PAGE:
Such changes in precipitation then serve to increase the frequency and intensity of extreme weather events like floods, droughts, heat waves, hurricanes and tornados. However, other scientists maintain that man and his carbon dioxide emissions are not solely to blame for the temperature changes, that prediction of these changes is has yet to become 100 percent accurate, and that the perceived temperature rise can never annihilate life on earth. This paper examines the clashing scientific opinions less for the purpose of determining which side presents the stronger arguments but more for drawing the information on the causes and effects of global warming.
The greenhouse effect theory postulates that the gases and carbon dioxide expelled by people through the burning of fossil fuels, land clearing and agriculture collect in the atmosphere and cause the earth's average temperature to rise (Whipple 12). According to this theory, the anthropogenic or manmade carbon dioxide released into the atmosphere in the past 400,000 years doubled since the Industrial Revolution, which was then helped along by the natural changes in the Earth's orbit around the sun to cause global warming (Taylor 8). Increase of such carbon dioxide in the atmosphere warms the Earth's surface and leads to the melting of polar ice caps. As the ice melts, land or open water appears in its place, neither of which is as reflective as ice and thus absorbs more solar radiation (Murray 6). This causes more warming and more melting. Thus, most scientists believe greenhouse gases are the primary cause of global warming such that human activity is entirely to blame for this phenomenon.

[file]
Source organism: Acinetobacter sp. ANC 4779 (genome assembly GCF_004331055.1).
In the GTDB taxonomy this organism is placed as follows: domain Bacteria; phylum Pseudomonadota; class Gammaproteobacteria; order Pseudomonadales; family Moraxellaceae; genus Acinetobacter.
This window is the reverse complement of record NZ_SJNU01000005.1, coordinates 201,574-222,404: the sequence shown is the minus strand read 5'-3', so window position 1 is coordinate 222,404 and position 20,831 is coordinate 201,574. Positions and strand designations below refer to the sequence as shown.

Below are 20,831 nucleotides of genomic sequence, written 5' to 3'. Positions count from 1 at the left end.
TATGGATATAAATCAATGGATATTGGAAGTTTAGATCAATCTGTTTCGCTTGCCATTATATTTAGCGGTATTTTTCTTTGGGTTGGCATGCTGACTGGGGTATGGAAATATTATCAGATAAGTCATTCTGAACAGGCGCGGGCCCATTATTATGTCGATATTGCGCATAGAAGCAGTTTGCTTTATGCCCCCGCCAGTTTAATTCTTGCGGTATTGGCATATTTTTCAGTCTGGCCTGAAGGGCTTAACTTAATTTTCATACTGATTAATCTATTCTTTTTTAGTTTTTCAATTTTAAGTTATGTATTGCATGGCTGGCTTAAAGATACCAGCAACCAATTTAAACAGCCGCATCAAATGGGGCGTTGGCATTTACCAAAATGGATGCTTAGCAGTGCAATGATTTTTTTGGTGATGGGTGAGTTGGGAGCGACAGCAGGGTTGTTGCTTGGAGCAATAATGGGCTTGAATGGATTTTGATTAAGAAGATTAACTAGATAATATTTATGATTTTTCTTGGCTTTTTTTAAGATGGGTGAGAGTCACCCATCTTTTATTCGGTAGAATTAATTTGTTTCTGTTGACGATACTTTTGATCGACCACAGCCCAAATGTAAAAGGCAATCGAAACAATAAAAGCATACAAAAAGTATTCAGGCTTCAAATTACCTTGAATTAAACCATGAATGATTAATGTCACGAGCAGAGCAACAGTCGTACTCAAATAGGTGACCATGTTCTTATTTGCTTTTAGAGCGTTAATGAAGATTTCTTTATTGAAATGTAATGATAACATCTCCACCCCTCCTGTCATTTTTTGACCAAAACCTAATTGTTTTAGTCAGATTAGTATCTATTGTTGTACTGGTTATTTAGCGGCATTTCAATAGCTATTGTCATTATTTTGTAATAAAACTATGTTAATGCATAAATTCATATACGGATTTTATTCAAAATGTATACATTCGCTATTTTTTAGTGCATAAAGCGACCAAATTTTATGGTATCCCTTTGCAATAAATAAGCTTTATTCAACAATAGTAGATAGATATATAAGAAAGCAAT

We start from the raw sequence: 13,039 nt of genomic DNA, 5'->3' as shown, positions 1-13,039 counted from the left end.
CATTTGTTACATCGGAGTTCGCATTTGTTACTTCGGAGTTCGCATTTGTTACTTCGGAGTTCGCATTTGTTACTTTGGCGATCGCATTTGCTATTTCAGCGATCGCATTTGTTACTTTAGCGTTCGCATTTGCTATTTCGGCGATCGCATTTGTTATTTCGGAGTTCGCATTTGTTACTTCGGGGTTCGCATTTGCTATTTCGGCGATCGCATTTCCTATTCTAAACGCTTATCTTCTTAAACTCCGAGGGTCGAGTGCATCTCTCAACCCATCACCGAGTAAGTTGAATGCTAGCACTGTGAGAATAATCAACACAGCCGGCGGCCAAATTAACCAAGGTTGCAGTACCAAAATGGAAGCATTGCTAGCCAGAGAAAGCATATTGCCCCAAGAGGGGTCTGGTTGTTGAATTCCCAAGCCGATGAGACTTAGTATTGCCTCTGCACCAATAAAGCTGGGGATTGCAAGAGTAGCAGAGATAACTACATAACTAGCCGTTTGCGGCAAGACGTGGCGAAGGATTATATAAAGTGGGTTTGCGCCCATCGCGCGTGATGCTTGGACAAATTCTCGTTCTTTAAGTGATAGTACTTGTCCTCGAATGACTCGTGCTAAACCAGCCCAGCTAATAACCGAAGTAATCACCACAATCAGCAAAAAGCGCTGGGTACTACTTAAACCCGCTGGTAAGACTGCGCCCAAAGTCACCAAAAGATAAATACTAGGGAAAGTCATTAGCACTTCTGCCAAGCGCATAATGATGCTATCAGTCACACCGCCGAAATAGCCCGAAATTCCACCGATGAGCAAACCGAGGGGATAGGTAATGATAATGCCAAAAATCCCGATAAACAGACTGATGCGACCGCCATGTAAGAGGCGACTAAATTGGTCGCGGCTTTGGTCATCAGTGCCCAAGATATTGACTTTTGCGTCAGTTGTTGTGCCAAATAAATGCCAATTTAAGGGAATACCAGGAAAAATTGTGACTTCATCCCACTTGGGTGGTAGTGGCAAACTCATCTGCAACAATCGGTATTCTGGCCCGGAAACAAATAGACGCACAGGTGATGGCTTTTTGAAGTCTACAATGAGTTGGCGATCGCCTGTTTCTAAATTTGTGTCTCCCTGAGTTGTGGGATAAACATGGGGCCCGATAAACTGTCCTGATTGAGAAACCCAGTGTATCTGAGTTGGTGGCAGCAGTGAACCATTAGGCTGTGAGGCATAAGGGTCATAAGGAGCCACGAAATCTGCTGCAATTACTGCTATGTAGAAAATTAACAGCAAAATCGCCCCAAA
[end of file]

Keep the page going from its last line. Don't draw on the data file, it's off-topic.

Indeed man is responsible for at least some of the greenhouse gases and carbon dioxide emissions, but many climate experts dispute the view that ascribes temperature changes to rising carbon dioxide levels. The US National Academy of Sciences took the same position when it declared in 2001 that the link between greenhouse emission and climate change cannot be established equivocally because of the "large and still uncertain level of natural variability" in the climate. If at all, only three-quarters of manmade emissions of CO2 during the past 20 years is due to fossil fuel burning, since the rest is due to atmospheric soot, land use changes, land clearing and agricultural activities, especially deforestation (Castles 5). Methane, a byproduct of natural gas, also enters the atmosphere from biological production and leaks from natural gas pipelines and similar structures (Castles & Henderson 9). Other biological sources of methane are not anthropogenic such as termites, and non-human causes include volcanic emissions and solar variations (Lee 43). In this view, the role of greenhouse gases in global warming has been overblown (Zwally 7).
The relationship between global warming and hurricanes is another subject that is hotly debated. If the world's climatic scientists agree on one thing, it is on the increasing force of recent hurricanes such as Hurricane Katrina, which swept the Americas and Europe in 2004. The consensus is that no natural calamity in memory matched the scope and magnitude of the damage Katrina wrought on lives, property and the economy. However, research by a group of German